A comprehensive list of tax filing resources

by rnelsonee

So most people should check out IRS Free File if your income is ≤$72,000. It’s a partership between the IRS and tax software companies; the companies agree to support at least some (if not all) common forms (but can also set an AGI below $72,000 for their editions). These are the forms/schedules Free File editions can support. You can browse offers here.

And note since the 1040 became “postcard size”, a lot of the questions simply moved from the 1040 to three new schedules (1-3), and some tax programs charge extra to use these now. That’s why some things that were usually free before 2018 (adjustments, like student loan interest) may now be part of a pay edition.

For reviews, I’ve used the following – note prices here are for federal only; state is going to typically add $15-$35. Prices should include e-file for each return.

Turbo Tax

The ever-popular TurboTax is easy to use, has app support (multiple apps for self employed, tracking, etc), and includes live support. Reviewing and updated figures is easy, and you can import PDF’s of W-2’s. Intuit owns them, and they can pull information (like investment returns) from 300 different brokerages. They are about the most expensive, though. I use them every year as a double-check (fill out all forms, don’t actually file)

TurboTax editions:

  • Free which includes W-2 income, “limited” interest or dividends, standard deduction, Earned Income Credit, Child tax credits, unemployment income on 1099-G
  • Deluxe: For itemized deductions ($40)
  • Premier: For people with rental or investment income ($70)
  • Self employed: For self employed ($90)


My go-to for most of the last decade, although it used to only be half the cost of TurboTax. If we baseline TurboTax at 10, TaxAct is like an 8. Software is good, but it can be hard to review and change things, as they like to lock you into ‘streams’ of Q&A. They also have PDF upload and can link to some investment sites (Robinhood and Bettermint, but not Vanguard, Schwab, Fidelity)

TaxAct editions:

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  • Free – W-2, Unemployment, Child Tax Credit, Earned Income, Stimulus
  • Deluxe – Itemized deduction, student loan interest, child & dep care, HSA ($25)
  • Premier – investments and property income ($35)
  • Self employed – $65


We use the TaxSlayer at our IRS/VITA tax volunteer branch, and it’s similar to their commercial version. Perfectly serviceable, and the pricing is very attractive now. Online Q&A is similar TurboTax. Overall, just bit simpler/less flashy, which isn’t a bad thing.

TaxSlayer editions:

  • Simply Free – W-2, unemployment income, student loan interest
  • Premier – Covers “all tax situations”, no restrictions ($17)
  • Premium – Priority phone and email support, and chat ($37)
  • Self employed – $47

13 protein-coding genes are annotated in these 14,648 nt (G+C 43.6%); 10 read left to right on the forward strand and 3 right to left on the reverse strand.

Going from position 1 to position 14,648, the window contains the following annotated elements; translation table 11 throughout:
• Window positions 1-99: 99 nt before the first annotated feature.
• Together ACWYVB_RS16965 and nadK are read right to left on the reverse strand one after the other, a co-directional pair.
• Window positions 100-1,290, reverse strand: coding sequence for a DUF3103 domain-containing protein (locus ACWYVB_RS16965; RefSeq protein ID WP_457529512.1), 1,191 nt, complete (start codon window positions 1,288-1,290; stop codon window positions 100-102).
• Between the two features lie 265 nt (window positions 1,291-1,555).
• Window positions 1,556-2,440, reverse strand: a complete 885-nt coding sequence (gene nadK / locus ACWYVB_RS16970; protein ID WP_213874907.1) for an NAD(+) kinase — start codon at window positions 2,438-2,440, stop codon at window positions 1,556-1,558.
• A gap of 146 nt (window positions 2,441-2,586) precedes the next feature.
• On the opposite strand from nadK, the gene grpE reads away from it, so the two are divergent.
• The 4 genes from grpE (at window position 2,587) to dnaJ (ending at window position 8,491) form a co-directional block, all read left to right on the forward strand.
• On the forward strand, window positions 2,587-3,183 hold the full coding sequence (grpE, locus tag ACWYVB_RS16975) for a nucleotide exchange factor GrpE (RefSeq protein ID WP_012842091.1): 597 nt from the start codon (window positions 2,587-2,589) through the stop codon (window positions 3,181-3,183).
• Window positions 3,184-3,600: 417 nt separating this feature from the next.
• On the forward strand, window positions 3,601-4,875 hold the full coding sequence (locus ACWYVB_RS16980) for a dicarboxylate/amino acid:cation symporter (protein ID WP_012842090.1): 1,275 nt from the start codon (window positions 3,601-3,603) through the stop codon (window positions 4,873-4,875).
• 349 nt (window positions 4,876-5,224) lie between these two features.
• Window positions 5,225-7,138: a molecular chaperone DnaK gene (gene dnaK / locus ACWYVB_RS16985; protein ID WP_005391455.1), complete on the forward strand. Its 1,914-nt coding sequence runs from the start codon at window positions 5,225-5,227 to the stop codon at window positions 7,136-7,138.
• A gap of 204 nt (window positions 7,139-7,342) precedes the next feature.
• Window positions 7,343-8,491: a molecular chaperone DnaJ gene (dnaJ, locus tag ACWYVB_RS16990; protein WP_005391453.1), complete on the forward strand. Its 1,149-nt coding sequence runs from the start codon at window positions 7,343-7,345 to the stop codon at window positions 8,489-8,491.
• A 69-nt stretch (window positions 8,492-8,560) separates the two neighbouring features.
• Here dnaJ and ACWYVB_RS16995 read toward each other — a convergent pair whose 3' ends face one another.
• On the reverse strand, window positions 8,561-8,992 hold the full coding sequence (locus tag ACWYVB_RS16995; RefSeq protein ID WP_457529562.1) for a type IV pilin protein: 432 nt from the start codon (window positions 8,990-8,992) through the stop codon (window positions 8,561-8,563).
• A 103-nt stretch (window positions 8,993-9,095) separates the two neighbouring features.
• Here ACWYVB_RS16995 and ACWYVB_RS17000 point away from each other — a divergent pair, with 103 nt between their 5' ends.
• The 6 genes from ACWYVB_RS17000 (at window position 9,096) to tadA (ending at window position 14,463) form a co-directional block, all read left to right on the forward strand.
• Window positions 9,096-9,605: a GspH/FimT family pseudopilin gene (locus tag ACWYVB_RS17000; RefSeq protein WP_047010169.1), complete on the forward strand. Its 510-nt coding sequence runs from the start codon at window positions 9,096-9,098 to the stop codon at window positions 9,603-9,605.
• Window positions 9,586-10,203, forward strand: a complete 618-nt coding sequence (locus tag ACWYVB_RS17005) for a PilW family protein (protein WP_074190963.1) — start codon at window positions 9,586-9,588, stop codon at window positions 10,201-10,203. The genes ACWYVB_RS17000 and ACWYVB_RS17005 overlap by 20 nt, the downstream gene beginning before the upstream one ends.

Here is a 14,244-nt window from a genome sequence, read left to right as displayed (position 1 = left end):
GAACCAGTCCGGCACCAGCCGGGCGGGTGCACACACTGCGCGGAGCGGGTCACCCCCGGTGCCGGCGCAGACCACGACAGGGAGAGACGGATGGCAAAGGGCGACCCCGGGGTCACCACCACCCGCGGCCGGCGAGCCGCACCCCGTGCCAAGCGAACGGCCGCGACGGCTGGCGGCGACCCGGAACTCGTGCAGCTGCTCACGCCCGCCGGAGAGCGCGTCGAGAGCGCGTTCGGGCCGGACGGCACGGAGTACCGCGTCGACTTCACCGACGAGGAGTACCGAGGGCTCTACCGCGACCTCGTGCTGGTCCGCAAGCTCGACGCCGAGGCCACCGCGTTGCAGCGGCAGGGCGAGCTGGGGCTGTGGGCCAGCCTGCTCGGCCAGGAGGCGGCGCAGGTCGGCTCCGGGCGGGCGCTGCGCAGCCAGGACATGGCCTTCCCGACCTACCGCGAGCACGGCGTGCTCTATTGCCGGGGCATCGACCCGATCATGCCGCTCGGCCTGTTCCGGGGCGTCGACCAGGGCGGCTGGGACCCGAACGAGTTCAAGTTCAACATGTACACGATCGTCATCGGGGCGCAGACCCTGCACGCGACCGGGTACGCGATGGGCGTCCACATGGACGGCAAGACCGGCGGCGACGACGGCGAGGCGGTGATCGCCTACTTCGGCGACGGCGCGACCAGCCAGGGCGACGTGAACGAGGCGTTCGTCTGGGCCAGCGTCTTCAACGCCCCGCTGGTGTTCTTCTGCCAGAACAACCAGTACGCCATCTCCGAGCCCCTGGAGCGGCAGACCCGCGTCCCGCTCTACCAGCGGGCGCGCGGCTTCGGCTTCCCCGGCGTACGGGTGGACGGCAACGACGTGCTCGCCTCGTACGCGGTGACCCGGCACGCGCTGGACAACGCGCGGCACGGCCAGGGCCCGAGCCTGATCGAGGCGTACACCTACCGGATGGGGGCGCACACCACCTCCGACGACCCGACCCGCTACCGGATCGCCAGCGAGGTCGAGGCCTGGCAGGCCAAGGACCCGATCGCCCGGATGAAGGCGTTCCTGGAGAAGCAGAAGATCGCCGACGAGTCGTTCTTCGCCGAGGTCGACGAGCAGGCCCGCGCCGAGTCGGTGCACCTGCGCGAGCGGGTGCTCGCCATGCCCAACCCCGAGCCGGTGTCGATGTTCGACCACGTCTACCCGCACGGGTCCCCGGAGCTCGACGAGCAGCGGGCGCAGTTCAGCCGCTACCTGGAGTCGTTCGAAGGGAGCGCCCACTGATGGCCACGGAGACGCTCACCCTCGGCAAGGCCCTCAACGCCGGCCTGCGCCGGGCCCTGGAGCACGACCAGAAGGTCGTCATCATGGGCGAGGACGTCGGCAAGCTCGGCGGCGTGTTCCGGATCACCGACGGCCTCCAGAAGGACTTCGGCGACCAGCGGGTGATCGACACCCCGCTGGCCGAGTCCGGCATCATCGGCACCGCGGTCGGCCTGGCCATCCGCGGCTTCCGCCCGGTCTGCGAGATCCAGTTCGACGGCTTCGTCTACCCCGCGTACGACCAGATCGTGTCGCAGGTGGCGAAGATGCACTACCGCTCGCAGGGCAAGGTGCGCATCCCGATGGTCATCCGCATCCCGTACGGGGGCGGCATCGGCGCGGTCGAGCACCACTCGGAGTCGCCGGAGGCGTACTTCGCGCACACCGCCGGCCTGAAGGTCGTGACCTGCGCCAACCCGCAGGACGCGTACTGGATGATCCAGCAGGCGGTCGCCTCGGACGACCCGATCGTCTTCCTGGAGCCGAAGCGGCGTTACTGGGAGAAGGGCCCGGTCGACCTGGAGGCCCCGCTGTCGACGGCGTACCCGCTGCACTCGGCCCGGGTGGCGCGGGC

FreeTaxUSA – I used this one year, and I liked it; just not quite as friendly as the top two choices here, but if you have simple taxes, I’d say this is fine. Free edition includes everything, Deluxe includes support ($7).

Manual (free fillable forms) – I also used to file manually, but that was before the internet was really a thing. I don’t see much reason to do it now, other than to save money.

CPA: Last year I had a significant financial and tax situation involving eminent domain, so I used a CPA for the first time. It’s difficult to assess – he used my inputs, and we talked strategies, and I was hoping for more ‘wizardry’ I guess in terms of his ideas. Although in the end, the strategy we used resulted in significant tax savings, and at the very least, I liked having him at least sign off on what we did, although I don’t remember who came up with the main crux of it.


  • If you have time, your taxes with two different programs. If your refund is off by more than $1, you made a mistake somewhere (assuming not self employed, software can handle amortizations differently). Even being a tax nerd, I find I usually have a mistake my first try. The IRS can and will correct typos (mismatch on a W-2) but why wait for them?
  • After your first year, doing taxes with a product is half the work – they all remember last year’s information so there’s less typing. Also, some places offer PDF import of previous years’ 1040 (TurboTax, TaxAct does this I know).
  • If you don’t own a business or have a specific big tax event, a CPA is not needed. But, if you’re clueless about taxes, and are not diligent with answering the software questions, it may be worth doing once just to make sure you know if you qualify for something like an education credit. Big credits out there for education (AOTC, LLC, student interest deduction), energy (lots of state credits here, too), low income (Earned Income), etc.

this comment heavily borrowed from my same one last year, but updated/cleaned up, and I sought out unemployment information as that applies to many more people



Disclaimer: This content does not necessarily represent the views of IWB.




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